Finance ministry pins hopes on festive season for growth momentum

The finance ministry on Sunday said the festive months were expected to further boost economic growth after high frequency indicators showed improvement. It, however, cautioned that the spread of Covid-19 and an increase in precautionary personal savings posed risks to the prospects of economic expansion.

The Department of Economic Affairs in its Monthly Economic Review for September said critical reforms undertaken by the government would put India on a strong and sustainable growth path in the long run.

Amid criticism over the strained relations between the Centre and states, the report pointed out that the Union government had lent support to the states and did not disrupt tax devolution despite the pandemic adversely affecting its receipts.

On high frequency data, it said an increase in global demand had led to an expansion of India’s exports at 5.3 per cent in September on a year-on-year basis.

Further, at an 8-year high of 56.8 in September 2020, India’s manufacturing Purchasing Managers’ Index augurs well for economic expansion in the coming months. GST collections also reached Rs 95,480 crore in September, going past the previous year’s level by 3.9 per cent for the first time this fiscal year.

The recovery in rail freight enabled revenue earnings to clock a positive year- on-year growth for the first time since March in the months of August and early September. Besides, easing of restrictions on inter-state movement, quarantine policy and unlocking also helped, the report pointed out.

Another positive is that cargo traffic volumes continued to inch up towards previous year’s levels reporting a lower contraction in August. With domestic aviation traffic also increasing, the upcoming festive months are expected to further boost growth.

In the financial account, net foreign direct investment (FDI) recorded outflows of $0.4 billion against inflows of $14.0 billion in Q1 of 2019-20. Net foreign portfolio investment (FPI) was $0.6 billion as compared with $4.8 billion in Q1FY20 as net purchases in the equity market were offset by net sales in the debt segment. “India garnered the highest foreign portfolio inflows in the first half of 2020 compared to its emerging market peers, ” the ministry said.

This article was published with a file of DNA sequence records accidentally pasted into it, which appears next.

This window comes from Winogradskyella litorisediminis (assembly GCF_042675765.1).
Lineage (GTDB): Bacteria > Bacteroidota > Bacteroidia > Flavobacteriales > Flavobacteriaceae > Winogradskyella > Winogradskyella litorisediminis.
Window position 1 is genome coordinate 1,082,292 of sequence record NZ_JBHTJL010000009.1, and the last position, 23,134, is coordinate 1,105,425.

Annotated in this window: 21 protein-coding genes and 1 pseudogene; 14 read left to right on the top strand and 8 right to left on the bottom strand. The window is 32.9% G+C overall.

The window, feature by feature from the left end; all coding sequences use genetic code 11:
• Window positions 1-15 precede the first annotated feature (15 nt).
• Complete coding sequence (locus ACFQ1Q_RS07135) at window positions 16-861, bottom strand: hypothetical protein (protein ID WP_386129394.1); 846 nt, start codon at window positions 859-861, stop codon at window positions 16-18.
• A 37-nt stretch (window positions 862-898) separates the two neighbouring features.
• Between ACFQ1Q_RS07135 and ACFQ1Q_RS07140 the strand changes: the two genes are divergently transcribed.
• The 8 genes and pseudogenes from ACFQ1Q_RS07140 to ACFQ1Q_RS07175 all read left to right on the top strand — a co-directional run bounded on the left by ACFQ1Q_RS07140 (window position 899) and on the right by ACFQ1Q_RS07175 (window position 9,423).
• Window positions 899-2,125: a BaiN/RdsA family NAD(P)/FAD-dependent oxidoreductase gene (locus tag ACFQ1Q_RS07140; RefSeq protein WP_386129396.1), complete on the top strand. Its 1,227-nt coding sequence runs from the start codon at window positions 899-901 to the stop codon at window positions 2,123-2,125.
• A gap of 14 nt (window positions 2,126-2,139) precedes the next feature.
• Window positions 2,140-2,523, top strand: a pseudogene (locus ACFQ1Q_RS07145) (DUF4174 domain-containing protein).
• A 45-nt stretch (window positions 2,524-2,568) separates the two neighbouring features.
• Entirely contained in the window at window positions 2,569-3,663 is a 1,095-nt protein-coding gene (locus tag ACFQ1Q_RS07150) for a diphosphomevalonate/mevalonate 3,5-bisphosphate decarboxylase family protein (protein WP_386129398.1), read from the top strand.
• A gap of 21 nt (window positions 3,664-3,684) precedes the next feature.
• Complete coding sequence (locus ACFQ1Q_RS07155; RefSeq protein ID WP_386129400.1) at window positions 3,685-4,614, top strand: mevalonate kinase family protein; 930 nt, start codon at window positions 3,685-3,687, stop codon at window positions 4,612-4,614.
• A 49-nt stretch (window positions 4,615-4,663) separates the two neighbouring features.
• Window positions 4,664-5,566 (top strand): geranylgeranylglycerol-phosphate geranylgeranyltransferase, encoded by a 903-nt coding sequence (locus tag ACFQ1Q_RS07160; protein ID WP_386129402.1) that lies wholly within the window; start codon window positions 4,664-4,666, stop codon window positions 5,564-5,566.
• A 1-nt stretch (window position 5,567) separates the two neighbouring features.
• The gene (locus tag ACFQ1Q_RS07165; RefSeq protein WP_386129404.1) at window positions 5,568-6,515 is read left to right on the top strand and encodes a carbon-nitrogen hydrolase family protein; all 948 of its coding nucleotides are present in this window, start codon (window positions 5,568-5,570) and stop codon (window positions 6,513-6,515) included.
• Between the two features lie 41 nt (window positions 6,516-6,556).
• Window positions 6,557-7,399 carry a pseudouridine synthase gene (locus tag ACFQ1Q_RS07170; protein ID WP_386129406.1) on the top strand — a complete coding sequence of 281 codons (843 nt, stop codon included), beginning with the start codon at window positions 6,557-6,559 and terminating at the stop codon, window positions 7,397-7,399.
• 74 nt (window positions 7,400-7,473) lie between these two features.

While July and August witnessed record capital raising by leading domestic firms and low global interest rates, net FPI flows moderated to record an outflow of $0.33 billion in September owing to uncertainty around the pace of economic recovery and rising Covid-19 cases in Europe and other countries including India. Recent outflows in equities signal heightened volatility in global markets.

The report said that the pandemic was far from over, but the decline in positive cases at the all-India level set the stage to further push up the frontiers of economic recovery. It suggested that all stakeholders get into the act as remaining restrictions on access and mobility are further eased. More than “social distancing” it is “self-protection with due precautions” that better fits into the context of “Jaan Bhi Aur Jahaan Bhi”, the report noted.

On the negative side, it said the rising precautionary savings were limiting growth in personal consumption and acceleration in activity levels.

The concerns remained on India’s current account balance, which recorded a surplus of $19.8 billion (3.9 per cent of GDP) in Q1FY21 on account of a sharp contraction in the trade deficit, driven by a steeper decline in merchandise imports relative to exports on a year-on year basis, it said .

On reforms undertaken by the government, the report said,”The enabling policy environment and initiatives taken by all stakeholders to seize the available opportunities will actualise the growth potential of the Indian economy.”

It cited S&P Global Ratings to buttress its claims. It said the rating agency had retained India’s investment grade (BBB-) credit rating with a stable outlook as it expected the country’s economy and fiscal position to stabilise and start recovering from 2021 onwards. India’s probable growth path is visible in this assessment.

As on September 25, India’s foreign exchange reserves stood at $ 542.02 billion, equivalent to more than 13 months of imports and offer a comfortable buffer to provide for a surge in imports following acceleration in the pace of economic activity.

High accumulation of reserves in part is explained by robust net FPI inflows. Exports have rebounded and clocked positive growth in September for the first time since March and trade deficit narrowed with exports recovering faster than imports.

As intermittent lockdowns cease, containment zones become fewer and smooth operation of supply chains resumes, a fall in retail inflation may boost personal consumption expenditure. Growth in overall credit to the non-agricultural sector is expected to be higher in the coming months on the back of the uptick in the credit growth to MSMEs and trade services.

The Centre continues to lend unflinching support to state governments towards faster economic revival. Despite the Covid-19 pandemic and the consequent fall in gross tax revenue, the tax devolution to states has happened without disruption to stand at Rs 2.17 trillion in the first five months of this fiscal, less by only Rs. 37,629 trillion than the previous year. In addition, the Centre has already allowed an additional borrowing limit of up to 2 per cent of GSDP to states for FY21 to cope with the pandemic induced requirements of higher expenditure.